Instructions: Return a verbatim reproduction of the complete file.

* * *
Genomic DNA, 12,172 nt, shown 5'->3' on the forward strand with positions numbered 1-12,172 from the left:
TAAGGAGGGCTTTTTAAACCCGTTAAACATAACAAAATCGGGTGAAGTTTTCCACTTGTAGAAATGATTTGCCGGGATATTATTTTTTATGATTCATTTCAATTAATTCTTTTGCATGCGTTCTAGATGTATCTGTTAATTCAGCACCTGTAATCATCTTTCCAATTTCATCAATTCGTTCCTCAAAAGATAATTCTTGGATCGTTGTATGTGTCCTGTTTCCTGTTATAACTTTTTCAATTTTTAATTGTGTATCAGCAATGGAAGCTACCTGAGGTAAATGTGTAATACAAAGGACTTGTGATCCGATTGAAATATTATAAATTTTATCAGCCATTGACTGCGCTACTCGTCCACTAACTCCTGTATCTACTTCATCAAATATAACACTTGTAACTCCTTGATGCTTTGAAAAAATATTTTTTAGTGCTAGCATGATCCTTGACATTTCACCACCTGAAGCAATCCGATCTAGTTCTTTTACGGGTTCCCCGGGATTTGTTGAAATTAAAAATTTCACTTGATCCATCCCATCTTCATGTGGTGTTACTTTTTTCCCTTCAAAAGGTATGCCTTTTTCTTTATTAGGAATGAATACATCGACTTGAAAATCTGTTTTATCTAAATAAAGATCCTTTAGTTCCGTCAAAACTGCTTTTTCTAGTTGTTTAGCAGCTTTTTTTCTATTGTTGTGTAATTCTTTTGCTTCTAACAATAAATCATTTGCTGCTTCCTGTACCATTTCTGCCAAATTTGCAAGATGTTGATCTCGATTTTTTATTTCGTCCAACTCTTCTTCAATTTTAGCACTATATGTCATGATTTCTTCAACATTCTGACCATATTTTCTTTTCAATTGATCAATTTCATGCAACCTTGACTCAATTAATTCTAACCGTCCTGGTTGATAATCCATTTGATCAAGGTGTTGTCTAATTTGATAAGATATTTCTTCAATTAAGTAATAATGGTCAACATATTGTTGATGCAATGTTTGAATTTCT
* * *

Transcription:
Genomic DNA, 12,172 nt, shown 5'->3' on the forward strand with positions numbered 1-12,172 from the left:
TAAGGAGGGCTTTTTAAACCCGTTAAACATAACAAAATCGGGTGAAGTTTTCCACTTGTAGAAATGATTTGCCGGGATATTATTTTTTATGATTCATTTCAATTAATTCTTTTGCATGCGTTCTAGATGTATCTGTTAATTCAGCACCTGTAATCATCTTTCCAATTTCATCAATTCGTTCCTCAAAAGATAATTCTTGGATCGTTGTATGTGTCCTGTTTCCTGTTATAACTTTTTCAATTTTTAATTGTGTATCAGCAATGGAAGCTACCTGAGGTAAATGTGTAATACAAAGGACTTGTGATCCGATTGAAATATTATAAATTTTATCAGCCATTGACTGCGCTACTCGTCCACTAACTCCTGTATCTACTTCATCAAATATAACACTTGTAACTCCTTGATGCTTTGAAAAAATATTTTTTAGTGCTAGCATGATCCTTGACATTTCACCACCTGAAGCAATCCGATCTAGTTCTTTTACGGGTTCCCCGGGATTTGTTGAAATTAAAAATTTCACTTGATCCATCCCATCTTCATGTGGTGTTACTTTTTTCCCTTCAAAAGGTATGCCTTTTTCTTTATTAGGAATGAATACATCGACTTGAAAATCTGTTTTATCTAAATAAAGATCCTTTAGTTCCGTCAAAACTGCTTTTTCTAGTTGTTTAGCAGCTTTTTTTCTATTGTTGTGTAATTCTTTTGCTTCTAACAATAAATCATTTGCTGCTTCCTGTACCATTTCTGCCAAATTTGCAAGATGTTGATCTCGATTTTTTATTTCGTCCAACTCTTCTTCAATTTTAGCACTATATGTCATGATTTCTTCAACATTCTGACCATATTTTCTTTTCAATTGATCAATTTCATGCAACCTTGACTCAATTAATTCTAACCGTCCTGGTTGATAATCCATTTGATCAAGGTGTTGTCTAATTTGATAAGATATTTCTTCAATTAAGTAATAATGGTCAACATATTGTTGATGCAATGTTTGAATTTCT